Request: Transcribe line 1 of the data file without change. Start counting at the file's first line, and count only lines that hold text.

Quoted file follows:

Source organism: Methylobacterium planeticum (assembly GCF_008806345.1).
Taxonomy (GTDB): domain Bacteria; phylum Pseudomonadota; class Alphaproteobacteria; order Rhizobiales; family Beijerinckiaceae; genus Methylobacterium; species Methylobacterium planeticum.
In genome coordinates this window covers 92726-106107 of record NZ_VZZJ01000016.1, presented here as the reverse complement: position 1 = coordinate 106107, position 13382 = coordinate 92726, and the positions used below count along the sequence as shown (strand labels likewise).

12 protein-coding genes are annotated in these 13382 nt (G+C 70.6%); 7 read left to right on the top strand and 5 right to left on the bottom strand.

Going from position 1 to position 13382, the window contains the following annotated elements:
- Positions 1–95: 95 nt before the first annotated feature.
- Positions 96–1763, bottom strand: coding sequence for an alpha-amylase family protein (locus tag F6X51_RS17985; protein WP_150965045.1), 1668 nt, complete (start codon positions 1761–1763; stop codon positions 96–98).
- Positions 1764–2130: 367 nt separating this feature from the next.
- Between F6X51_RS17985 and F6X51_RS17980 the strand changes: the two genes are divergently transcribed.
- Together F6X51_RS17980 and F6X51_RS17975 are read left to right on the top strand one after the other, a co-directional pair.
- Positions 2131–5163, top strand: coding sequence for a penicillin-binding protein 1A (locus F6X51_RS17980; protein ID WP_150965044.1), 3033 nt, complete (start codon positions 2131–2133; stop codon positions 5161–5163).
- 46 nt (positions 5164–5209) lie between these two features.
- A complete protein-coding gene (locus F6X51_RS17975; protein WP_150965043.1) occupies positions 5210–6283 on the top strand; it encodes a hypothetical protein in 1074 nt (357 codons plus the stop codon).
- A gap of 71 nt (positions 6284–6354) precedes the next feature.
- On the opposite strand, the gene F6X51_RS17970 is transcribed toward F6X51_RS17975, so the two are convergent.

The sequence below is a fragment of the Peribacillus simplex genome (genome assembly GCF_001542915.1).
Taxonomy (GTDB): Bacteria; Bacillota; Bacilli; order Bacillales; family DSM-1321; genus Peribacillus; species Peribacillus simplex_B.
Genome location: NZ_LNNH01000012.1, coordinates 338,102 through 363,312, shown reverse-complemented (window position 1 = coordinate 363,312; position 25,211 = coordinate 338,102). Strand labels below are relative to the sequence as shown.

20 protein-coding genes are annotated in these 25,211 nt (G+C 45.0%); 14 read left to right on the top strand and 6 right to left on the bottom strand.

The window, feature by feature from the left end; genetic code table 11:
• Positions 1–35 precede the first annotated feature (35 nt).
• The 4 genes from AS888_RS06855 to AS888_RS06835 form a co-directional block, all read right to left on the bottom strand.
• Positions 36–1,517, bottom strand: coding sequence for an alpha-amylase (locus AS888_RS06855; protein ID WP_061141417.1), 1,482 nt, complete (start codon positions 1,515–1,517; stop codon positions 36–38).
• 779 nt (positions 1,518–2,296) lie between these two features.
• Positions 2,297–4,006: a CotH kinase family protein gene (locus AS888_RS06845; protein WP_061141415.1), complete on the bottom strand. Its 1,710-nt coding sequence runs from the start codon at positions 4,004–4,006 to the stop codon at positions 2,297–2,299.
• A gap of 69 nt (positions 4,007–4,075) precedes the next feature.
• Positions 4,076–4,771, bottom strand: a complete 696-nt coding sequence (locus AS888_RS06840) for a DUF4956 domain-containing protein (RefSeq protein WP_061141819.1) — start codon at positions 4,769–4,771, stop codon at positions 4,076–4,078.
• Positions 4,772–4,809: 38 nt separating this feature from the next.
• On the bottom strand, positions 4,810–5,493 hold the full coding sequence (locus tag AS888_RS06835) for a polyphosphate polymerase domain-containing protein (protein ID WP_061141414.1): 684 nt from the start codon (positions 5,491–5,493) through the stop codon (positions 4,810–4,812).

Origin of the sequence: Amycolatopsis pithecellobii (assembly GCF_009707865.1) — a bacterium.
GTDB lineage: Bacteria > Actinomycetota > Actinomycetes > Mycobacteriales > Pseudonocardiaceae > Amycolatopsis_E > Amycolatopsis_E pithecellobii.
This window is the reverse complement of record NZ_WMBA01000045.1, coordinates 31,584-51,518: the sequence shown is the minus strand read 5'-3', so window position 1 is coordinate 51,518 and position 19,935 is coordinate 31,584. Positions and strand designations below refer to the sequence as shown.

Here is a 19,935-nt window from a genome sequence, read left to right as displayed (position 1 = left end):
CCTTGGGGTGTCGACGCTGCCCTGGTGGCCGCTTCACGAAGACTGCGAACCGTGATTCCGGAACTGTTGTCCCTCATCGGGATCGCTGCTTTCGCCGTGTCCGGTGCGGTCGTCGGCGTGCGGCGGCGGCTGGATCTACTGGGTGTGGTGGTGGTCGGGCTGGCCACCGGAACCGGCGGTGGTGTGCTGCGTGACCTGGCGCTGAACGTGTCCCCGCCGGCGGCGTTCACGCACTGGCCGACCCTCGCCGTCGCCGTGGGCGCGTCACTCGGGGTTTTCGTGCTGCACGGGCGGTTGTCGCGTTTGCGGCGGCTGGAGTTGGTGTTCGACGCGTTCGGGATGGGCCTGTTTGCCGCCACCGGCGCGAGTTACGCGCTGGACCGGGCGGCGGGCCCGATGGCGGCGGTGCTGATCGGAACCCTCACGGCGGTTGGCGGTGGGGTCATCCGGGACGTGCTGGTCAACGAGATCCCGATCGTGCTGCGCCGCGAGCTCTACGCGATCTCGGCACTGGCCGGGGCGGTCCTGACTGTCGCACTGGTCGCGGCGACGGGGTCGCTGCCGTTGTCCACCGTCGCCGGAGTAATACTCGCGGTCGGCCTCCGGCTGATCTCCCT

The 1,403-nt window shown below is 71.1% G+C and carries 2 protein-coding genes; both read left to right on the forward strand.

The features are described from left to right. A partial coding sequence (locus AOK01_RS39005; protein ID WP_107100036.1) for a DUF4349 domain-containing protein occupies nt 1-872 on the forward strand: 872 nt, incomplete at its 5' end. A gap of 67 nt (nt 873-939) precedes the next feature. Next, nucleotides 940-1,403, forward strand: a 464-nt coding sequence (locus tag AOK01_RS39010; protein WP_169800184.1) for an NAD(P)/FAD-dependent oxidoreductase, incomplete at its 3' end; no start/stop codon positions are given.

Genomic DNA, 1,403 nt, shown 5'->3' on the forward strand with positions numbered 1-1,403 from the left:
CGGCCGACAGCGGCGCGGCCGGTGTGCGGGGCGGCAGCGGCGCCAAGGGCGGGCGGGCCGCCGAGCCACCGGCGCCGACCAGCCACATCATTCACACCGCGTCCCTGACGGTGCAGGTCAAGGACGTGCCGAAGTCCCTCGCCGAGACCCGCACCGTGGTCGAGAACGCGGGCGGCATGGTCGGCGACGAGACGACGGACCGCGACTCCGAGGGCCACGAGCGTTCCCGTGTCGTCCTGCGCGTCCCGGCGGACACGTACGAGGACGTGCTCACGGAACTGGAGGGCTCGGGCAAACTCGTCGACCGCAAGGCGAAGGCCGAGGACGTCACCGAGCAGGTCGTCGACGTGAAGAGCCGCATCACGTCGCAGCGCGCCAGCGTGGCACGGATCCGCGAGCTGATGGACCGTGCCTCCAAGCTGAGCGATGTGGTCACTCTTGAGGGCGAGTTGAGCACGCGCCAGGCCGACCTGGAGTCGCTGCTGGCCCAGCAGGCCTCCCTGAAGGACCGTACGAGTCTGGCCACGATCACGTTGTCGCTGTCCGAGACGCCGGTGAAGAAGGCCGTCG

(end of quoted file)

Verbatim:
Source organism: Methylobacterium planeticum (assembly GCF_008806345.1).